Practical activities designed for use in the classroom with 11- to 19-year-olds.
In partnership with

Use of a voltmeter

Class practical

Experimenting with a voltmeter leads to a discussion of the meaning of potential difference or voltage.

Apparatus and materials

Power supply, low-voltage

Lamp (12 V, 6 W) in holder

Ammeter, (0-1 A), DC

Voltmeter, (0-15 V), DC

Health & Safety and Technical notes


Choose a low voltage power supply so that the meters are unlikely to be damaged, e.g. use 2 x 1.5 V cells.

 

Procedure


a Connect up a simple series circuit using the battery, a lamp in its holder, and an ammeter.

b Now add the voltmeter to the circuit. Use it to measure the voltage across the lamp.

Add voltmeter to circuit

 

Teaching notes


1 Allow students to decide for themselves how to connect the voltmeter. They should be allowed to connect the voltmeter in series in the circuit. They will soon discover that there appears to be no current left in the circuit. This is because the voltmeter has a very high resistance.

Putting the ammeter across the lamp could damage the ammeter. Make sure that it can withstand the shock if students do it accidentally! The reason for this is that the ammeter has an extremely low resistance, and so most of the current takes the easy route and avoids the lamp.

2 When considering how fast energy is transferred in an electric circuit, the output energy is directly proportional to charge, or current x time, or the number of coulombs that pass, measured by ammeter and clock.

However, 'charge' cannot be the only factor. You also need a device that shows how many joules of energy are delivered by each coulomb going through the lamp. That device is called a voltmeter.

Just as a mass of one kilogram can transfer more energy if the cliff it falls off is 100 metres high than if it is only 10 metres high, so a coulomb of electricity delivers more energy if it falls through a potential difference of 100 volts than if it falls through a potential difference of 10 volts. Also, more obviously, more energy is transferred by several kilograms or coulombs than by one. Analogies of helter-skelters or loaves of bread on delivery vans may help to get the idea across.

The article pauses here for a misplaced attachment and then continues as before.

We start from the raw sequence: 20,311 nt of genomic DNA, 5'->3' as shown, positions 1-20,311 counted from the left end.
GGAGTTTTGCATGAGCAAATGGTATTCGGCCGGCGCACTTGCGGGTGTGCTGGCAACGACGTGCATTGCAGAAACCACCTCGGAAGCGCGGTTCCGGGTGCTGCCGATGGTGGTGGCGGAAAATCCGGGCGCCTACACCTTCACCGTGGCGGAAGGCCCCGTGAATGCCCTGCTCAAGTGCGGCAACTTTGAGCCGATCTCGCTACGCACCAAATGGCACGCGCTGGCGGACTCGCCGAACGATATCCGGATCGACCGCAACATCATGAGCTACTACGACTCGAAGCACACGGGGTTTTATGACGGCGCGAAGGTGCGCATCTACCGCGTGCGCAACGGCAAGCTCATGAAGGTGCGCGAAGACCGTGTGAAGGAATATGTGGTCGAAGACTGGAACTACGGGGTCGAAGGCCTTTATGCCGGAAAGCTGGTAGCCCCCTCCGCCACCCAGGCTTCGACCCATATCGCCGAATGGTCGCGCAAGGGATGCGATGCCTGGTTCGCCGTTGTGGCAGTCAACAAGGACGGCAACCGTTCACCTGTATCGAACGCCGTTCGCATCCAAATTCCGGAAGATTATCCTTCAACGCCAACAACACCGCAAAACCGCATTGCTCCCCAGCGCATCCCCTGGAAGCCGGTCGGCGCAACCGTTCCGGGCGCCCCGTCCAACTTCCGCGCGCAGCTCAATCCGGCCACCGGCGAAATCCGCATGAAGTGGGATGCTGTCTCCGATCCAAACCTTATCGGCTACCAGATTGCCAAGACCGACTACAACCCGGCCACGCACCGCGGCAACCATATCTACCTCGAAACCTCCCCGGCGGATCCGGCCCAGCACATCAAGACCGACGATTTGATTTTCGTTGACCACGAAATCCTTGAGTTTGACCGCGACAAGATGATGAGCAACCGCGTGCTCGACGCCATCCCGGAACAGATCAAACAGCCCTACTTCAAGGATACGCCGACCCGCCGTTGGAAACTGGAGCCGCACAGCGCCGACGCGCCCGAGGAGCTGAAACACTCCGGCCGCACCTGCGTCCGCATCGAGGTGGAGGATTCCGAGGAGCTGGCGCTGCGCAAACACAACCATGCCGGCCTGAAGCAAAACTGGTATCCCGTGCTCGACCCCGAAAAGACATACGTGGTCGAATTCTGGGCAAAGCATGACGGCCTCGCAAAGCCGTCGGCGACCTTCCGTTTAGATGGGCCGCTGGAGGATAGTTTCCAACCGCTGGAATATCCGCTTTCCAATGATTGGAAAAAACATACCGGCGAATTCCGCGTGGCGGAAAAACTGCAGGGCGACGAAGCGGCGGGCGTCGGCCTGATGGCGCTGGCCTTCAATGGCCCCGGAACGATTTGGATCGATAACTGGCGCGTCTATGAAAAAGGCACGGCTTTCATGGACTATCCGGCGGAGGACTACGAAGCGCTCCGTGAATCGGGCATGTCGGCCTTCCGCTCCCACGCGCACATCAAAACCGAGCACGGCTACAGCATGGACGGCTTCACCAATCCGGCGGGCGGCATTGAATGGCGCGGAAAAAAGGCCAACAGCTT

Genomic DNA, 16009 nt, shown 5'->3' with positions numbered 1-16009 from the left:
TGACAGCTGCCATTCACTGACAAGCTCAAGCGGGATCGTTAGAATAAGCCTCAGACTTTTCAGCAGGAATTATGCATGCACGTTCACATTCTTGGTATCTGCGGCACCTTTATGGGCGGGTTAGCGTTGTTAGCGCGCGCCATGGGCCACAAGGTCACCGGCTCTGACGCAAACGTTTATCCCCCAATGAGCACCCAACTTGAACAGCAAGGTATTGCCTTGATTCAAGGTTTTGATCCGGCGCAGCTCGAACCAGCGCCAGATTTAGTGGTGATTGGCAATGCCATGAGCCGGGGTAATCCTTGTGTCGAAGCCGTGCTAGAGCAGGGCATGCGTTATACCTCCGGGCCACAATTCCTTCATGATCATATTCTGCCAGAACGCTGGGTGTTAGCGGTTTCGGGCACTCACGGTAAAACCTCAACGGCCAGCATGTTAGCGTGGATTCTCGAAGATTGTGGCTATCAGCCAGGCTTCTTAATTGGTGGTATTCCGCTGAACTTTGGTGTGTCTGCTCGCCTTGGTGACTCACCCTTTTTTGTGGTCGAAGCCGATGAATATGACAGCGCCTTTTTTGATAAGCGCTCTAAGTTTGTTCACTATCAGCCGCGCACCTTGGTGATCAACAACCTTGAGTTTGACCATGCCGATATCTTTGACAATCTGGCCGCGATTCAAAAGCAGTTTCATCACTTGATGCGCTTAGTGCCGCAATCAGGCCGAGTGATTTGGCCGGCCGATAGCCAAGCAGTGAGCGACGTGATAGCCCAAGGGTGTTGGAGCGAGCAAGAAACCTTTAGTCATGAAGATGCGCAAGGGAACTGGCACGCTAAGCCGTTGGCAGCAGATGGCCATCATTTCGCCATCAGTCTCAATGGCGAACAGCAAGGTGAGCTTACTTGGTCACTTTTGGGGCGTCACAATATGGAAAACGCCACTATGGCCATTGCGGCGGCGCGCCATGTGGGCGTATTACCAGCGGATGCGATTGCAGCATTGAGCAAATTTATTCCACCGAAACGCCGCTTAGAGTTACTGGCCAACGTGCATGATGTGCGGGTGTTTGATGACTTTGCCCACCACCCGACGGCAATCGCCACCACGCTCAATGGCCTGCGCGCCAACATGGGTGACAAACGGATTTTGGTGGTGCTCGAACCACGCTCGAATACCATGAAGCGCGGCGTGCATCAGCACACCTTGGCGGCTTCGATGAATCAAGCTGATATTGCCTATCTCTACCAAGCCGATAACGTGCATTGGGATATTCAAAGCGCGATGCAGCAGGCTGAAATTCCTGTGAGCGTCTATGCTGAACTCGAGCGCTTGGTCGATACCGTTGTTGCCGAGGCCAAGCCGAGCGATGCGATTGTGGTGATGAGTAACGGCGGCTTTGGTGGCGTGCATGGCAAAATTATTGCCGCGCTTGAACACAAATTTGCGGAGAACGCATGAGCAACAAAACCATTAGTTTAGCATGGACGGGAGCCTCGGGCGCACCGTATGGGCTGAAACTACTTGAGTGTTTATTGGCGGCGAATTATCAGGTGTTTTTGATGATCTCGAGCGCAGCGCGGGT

3 An analogy for a voltmeter might be the following.
The flow of coulombs in a circuit can be likened to the flow of cars along a main road. Suppose that every driver arrives at point A on the road with the same amount of money in his pocket and has spent all of it at point B. To find out how much money that is, you need not hold up every car and examine the driver's finances. Instead you could arrange to divert just a few cars out to a lay-by at A and back onto the main road again at B. Somewhere along the lay-by install a hold-up gang who empty the pockets of each driver in the diverted stream. That is a model of a working voltmeter (actually a milliammeter in disguise).

4 The water circuit with its pressure gauge as a model for a voltmeter could also be used here. The pressure gauge is connected across the tubes to measure the pressure difference between the two sides.

5 Whatever explanation you give, end up by saying that the voltmeter measures the energy transferred to the lamp by each coulomb, as it passes through part of the circuit across which the voltmeter is connected.

6 The voltmeter is connected across the lamp so that it can measure the joules per coulomb transferred to the lamp. The ammeter measures how many coulombs per second pass through the lamp.

Hence the energy transferred to the lamp = potential difference (measured in volts) x charge (measured in coulombs).

Energy transferred = V x Q joules
= V x I x t joules

Energy transferred per second = power = V x I watts

where V volts is the potential difference across the lamp, Q coulombs is the charge flowing through the lamp, I amps is the current through the lamp and t seconds is the time for which the charge flows.

7 In discussing this experiment with students, continue to reinforce these new ideas at every opportunity:
5 volts means 5 joules per coulomb: a volt is just shorthand for joules per coulomb which is itself an abbreviated form of joules of energy transferred from the energy supply to a component in a circuit for every coulomb passing through it. So 5 volts (joules per coulomb) carried by a current of 2 amps (coulombs per second) transfers 10 joules of energy per second or 10 watts of power.

This experiment was safety-checked in January 2007

 

Related guidance


Hill diagram as a model for potential difference

 

Page last updated on 16 December 2011